Figure 1 gives the total number of targeted workers and the total funding committed under the EGF, broken down between ‘globalisation’ and ‘crisis’ for each year from 2007 to 2016. The maximum amount of funding awarded by the EGF in any year was €132 million in 2010 (€115 million for the crisis and only €17 million for globalisation), which explains why the annual EGF envelope was lowered from €500 million to €150 million in 2013. The average amount of EGF funding awarded per worker over the period 2007-16 was €4,219. Given that over the period, the average share of co-financing provided by member states was 42%, it means that each redundant worker eligible under the EGF received on average €7,274 in active labour market services, a fairly substantial amount.

Evaluation and recommendations

In Claeys and Sapir (2018), we find that the programme was highly politically visible, in the sense that EGF beneficiaries tended to work in large firms prior to their dismissal and that these dismissals were largely reported in the media. But it is also essential that services financed by the EGF really do make it more likely beneficiaries will find another job. Unfortunately, the economic effectiveness of the EGF programme is more difficult to evaluate, mainly because the available data are insufficient. Our estimates, however, suggest that only a small proportion of EU workers who lost their job because of globalisation received EGF financing. Sadly, it is impossible at this time to assess whether workers who received EGF assistance did better in their job search than those who did not receive EGF assistance.

We thus make three recommendations to improve the EGF programme.

  • First, there is a need to improve the monitoring of the programme by collecting more and better data. The present situation is clearly unsatisfactory because it does not allow a proper evaluation of the EGF. The best approach would be to collect data at the individual level and not only at the case level. At the very least, reports on each EGF case should be made available and should be standardised in terms of measures undertaken and outcomes. This would have the additional advantage of making cases comparable so that member states could share good practices.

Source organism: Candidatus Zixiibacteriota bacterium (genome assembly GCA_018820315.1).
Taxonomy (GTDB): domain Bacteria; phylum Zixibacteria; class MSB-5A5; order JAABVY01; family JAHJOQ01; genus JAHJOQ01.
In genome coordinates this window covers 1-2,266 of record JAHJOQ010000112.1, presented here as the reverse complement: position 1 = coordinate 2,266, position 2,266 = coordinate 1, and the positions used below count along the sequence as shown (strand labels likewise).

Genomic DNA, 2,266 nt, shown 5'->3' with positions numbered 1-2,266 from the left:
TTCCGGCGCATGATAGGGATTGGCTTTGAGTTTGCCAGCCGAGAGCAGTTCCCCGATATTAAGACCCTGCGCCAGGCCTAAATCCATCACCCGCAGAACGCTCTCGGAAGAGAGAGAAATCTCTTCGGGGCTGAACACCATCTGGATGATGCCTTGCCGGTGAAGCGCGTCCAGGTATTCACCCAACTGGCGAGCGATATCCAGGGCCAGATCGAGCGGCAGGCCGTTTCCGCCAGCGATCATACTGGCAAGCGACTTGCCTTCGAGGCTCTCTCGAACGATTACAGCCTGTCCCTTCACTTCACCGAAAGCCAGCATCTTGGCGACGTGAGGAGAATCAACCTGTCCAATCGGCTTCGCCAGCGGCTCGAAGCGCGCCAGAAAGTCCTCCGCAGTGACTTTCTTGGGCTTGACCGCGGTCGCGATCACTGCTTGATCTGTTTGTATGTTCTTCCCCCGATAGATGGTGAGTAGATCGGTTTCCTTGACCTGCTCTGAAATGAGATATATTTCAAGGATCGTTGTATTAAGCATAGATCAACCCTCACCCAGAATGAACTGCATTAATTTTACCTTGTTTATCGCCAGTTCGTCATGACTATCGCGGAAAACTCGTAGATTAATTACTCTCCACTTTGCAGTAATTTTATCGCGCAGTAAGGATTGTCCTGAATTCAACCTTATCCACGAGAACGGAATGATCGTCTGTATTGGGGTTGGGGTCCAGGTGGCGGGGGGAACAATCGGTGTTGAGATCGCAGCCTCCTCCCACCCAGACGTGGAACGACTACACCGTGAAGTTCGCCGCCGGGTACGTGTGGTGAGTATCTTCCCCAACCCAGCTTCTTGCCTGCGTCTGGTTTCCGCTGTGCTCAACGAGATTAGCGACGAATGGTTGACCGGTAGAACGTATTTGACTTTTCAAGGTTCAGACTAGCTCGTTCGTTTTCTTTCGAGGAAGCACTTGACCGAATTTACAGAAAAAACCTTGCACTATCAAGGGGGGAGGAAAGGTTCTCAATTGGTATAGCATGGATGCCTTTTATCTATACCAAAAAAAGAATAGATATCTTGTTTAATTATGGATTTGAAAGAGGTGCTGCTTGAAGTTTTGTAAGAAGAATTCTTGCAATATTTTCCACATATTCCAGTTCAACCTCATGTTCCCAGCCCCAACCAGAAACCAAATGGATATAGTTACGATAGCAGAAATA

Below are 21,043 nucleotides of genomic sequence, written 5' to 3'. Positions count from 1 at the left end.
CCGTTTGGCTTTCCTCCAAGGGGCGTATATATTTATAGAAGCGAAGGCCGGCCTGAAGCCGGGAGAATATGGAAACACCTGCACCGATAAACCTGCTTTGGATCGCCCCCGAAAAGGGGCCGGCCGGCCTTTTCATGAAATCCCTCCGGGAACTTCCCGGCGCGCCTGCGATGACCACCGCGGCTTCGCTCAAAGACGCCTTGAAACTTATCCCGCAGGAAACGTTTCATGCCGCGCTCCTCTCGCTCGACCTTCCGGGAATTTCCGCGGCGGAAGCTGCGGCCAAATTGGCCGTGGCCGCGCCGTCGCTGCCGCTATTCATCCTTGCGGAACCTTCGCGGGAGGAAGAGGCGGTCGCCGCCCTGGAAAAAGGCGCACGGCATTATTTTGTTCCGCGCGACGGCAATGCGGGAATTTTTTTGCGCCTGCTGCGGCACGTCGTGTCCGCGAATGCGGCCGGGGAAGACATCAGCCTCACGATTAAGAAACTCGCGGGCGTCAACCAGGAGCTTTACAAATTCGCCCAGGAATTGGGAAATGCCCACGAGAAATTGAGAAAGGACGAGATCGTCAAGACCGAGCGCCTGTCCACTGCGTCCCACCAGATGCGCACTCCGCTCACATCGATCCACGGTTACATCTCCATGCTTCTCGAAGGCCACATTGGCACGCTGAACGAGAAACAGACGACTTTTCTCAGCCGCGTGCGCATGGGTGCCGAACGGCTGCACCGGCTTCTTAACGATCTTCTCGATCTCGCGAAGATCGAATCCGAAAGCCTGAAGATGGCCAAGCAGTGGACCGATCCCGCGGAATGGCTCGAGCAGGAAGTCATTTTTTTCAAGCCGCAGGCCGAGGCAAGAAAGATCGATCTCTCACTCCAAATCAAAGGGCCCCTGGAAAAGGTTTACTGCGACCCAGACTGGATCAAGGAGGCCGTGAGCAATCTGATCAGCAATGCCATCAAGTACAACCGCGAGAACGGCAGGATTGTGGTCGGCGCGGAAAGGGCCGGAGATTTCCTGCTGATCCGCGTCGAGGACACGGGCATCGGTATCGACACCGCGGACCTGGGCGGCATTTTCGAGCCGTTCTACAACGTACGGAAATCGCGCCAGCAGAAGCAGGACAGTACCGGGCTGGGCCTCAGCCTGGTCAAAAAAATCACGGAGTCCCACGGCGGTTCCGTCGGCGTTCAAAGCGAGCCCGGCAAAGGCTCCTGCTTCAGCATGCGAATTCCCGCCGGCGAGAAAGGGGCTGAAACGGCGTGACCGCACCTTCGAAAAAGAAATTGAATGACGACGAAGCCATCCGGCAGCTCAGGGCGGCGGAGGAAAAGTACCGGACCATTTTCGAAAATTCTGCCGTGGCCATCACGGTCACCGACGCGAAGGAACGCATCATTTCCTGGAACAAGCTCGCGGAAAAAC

• Second, there is a need to revise the rules of the programme to increase its use, in three ways. First, one should envisage having no threshold (like the TAA) or at least a much lower threshold. Obviously, this would imply that the amount of money needed for the programme would increase significantly (to around €800 million per year for globalisation cases only, according to our calculations), but it would also mean greater equity between workers of large establishments, who tend to be eligible, and those from relatively small companies who tend to be excluded, unless they are geographically concentrated. Second, the co-funding rate could be changed and be made equal to the one used for programmes financed by the European Social Fund (ESF). This would remove the disincentive to use the EGF by low-income countries, where the national co-funding rate for the EGF is higher than for the ESF. Third, the European Commission could be more proactive in its management of the EGF. It could, for instance, use Eurofound’s European Restructuring Monitor database, which provides data on large-scale restructuring events reported by the media, to detect redundancy plans meeting EGF eligibility criteria and to suggest to national authorities that they could apply to EGF programmes for these cases.
  • Finally, the scope of assistance should be enlarged from globalisation to other policy-induced sources of adjustment, including intra-EU trade and offshoring, and the phasing out of activities to reduce carbon emissions (Tagliapetra 2017). Our findings suggest that increasing the scope to intra-EU offshoring and reducing the threshold to 100 redundancies could result in several hundred additional EGF cases. The EGF could therefore become the EAF, the European Adjustment Fund, with expanded resources. Ideally these resources should be included in the MFF through the creation of a specific budget line (which would also have the advantage of speeding up the procedure).

 


Republishing and referencing

Bruegel considers itself a public good and takes no institutional standpoint. Anyone is free to republish and/or quote this post without prior consent. Please provide a full reference, clearly stating Bruegel and the relevant author as the source, and include a prominent hyperlink to the original post.

Read article More on this topic
 

Blog Post

Ukraine: trade reorientation from Russia to the EU

Over the past five years conflict has led to a deterioration of Russo-Ukrainian economic relations while ties with the EU have been deepened. This shift is evident in trade flows: the European Union has become Ukraine’s biggest trading partner, while China is poised to overtake Russia as its second. Natural gas imports from Russia, Ukraine’s prior Achilles heel, have been partially replaced by reverse deliveries from the EU and reduced as result of reform of the gas sector.

By: Marek Dabrowski, Marta Domínguez-Jiménez and Georg Zachmann Topic: European Macroeconomics & Governance Date: July 13, 2020
Read article Download PDF More on this topic
 

External Publication

EU-China trade and investment relations in challenging times